8.45 am: Art/Sound set up. 10.10 am: A day of second and third year painting tutorials began:
The seasonal lurgy is still doing the rounds, laying waste to students for several days at a time. When otherwise conscientious students are absent, you know that they’re desperately disposed. There may be a pocket of space on Tuesday to perform some remedial catch up with them.
Over my lunch break, I returned to the etching room and rerecorded the drying rack‘s reverberant ache (like the plaintive scream of a banshee). I’d wager that its hinges and springs have not enjoyed a squirt of lubricant in decades. Long may they be deprived:
The sound is as much a product of the structure of the rack as of its dry and rusting articulations. The assembly looks like its sounds: a deep and cavernous scaffolding through which the grind and screeches travel and vibrate downwards, upwards, and outwards. The astonishing reverberation is created much in the same way as sonic reflections by a spring reverb chamber in a tube amplifier for an electric guitar:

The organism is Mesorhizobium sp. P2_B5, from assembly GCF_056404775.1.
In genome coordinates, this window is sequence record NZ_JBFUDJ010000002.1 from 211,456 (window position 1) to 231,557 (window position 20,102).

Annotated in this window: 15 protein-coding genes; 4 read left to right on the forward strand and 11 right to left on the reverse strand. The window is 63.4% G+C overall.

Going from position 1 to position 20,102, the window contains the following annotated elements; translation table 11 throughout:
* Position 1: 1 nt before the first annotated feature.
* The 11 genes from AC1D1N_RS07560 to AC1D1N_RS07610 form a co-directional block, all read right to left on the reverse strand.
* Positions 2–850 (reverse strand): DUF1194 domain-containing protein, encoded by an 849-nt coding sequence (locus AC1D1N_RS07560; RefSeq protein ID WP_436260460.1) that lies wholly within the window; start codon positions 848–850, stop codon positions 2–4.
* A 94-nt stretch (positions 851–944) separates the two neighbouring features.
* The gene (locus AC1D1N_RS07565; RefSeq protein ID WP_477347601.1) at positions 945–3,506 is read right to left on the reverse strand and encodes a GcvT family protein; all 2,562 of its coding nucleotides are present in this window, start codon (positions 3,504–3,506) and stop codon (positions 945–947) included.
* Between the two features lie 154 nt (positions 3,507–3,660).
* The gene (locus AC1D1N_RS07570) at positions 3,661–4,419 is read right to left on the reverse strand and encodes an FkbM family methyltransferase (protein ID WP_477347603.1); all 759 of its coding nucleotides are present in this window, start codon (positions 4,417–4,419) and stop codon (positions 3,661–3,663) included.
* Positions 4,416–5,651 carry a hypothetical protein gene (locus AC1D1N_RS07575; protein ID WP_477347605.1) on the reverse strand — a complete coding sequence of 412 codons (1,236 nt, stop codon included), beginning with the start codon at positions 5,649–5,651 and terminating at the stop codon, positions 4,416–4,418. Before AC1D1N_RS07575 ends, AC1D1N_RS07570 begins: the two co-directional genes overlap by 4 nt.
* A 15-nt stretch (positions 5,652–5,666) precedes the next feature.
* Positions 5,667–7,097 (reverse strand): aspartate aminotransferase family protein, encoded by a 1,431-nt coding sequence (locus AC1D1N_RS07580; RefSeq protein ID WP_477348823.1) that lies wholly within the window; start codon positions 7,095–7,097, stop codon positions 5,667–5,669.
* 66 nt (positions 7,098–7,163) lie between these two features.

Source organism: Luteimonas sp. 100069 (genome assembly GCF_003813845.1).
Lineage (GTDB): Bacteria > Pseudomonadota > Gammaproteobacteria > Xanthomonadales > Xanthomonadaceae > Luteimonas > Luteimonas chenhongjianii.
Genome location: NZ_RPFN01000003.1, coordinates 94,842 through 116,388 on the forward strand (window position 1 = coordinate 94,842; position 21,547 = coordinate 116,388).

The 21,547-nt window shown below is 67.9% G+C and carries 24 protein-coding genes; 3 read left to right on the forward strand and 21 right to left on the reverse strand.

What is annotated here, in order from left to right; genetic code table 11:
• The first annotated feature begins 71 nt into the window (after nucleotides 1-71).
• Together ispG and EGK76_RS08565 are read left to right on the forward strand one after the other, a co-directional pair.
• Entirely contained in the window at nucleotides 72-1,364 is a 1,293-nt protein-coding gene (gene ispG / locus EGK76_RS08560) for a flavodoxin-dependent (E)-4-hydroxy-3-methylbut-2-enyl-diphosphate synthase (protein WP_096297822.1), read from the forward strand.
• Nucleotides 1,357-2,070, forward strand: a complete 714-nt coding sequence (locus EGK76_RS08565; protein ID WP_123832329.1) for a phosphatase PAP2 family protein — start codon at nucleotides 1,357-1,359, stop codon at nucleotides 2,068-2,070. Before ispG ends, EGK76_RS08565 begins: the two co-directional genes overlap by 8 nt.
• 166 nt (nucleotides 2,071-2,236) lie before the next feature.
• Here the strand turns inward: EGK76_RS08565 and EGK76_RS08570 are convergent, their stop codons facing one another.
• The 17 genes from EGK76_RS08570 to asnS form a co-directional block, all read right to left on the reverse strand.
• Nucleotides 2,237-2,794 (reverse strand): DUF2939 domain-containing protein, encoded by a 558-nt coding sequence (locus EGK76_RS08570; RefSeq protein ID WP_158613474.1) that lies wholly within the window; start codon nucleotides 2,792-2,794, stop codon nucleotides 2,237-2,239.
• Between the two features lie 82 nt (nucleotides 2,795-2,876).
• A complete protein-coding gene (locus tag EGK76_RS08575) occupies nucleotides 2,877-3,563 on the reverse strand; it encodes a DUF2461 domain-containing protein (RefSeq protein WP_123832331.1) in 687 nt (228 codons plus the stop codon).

2.00 pm: Back into the fray — moving from second to third year students, as I toppled helplessly towards the end of the afternoon. These worn and frazzled brushes were my objective correlative:
6.30 pm: Practise Session 1. 7.30 pm: Uploads were posted, registers updated, and emails to absentees and outstanding correspondence, dispatched. The decks then cleared, I reviewed and edited the recording that I’d made at lunchtime. The raw sound of the rack has its own integrity. Sometimes, its difficult to break into or improve upon a source that is intrinsically complete. (It’s the same dilemma students face when attempting a painterly transcription of a too-good photograph.) The process of modulation will, therefore, need to take the source in a very different direction (one that, nevertheless, remains responsive to the source’s fundamental sonic character).